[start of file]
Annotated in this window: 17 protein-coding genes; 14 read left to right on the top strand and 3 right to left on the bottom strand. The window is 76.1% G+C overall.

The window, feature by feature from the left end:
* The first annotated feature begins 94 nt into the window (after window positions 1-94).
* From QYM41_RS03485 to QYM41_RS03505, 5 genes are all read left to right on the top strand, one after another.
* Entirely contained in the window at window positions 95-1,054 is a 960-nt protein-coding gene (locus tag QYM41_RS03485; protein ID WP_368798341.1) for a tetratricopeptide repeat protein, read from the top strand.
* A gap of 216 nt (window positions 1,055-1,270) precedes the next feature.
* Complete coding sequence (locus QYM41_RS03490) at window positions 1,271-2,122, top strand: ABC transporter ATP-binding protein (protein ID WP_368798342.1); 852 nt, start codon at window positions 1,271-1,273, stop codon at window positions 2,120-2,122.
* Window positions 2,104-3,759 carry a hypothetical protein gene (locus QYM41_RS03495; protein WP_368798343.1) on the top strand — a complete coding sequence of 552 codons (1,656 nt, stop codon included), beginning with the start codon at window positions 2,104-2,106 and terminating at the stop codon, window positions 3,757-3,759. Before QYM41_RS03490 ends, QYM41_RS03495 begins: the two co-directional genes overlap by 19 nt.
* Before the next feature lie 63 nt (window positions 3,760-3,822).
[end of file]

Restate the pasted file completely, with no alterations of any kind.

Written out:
Annotated in this window: 17 protein-coding genes; 14 read left to right on the top strand and 3 right to left on the bottom strand. The window is 76.1% G+C overall.

The window, feature by feature from the left end:
* The first annotated feature begins 94 nt into the window (after window positions 1-94).
* From QYM41_RS03485 to QYM41_RS03505, 5 genes are all read left to right on the top strand, one after another.
* Entirely contained in the window at window positions 95-1,054 is a 960-nt protein-coding gene (locus tag QYM41_RS03485; protein ID WP_368798341.1) for a tetratricopeptide repeat protein, read from the top strand.
* A gap of 216 nt (window positions 1,055-1,270) precedes the next feature.
* Complete coding sequence (locus QYM41_RS03490) at window positions 1,271-2,122, top strand: ABC transporter ATP-binding protein (protein ID WP_368798342.1); 852 nt, start codon at window positions 1,271-1,273, stop codon at window positions 2,120-2,122.
* Window positions 2,104-3,759 carry a hypothetical protein gene (locus QYM41_RS03495; protein WP_368798343.1) on the top strand — a complete coding sequence of 552 codons (1,656 nt, stop codon included), beginning with the start codon at window positions 2,104-2,106 and terminating at the stop codon, window positions 3,757-3,759. Before QYM41_RS03490 ends, QYM41_RS03495 begins: the two co-directional genes overlap by 19 nt.
* Before the next feature lie 63 nt (window positions 3,760-3,822).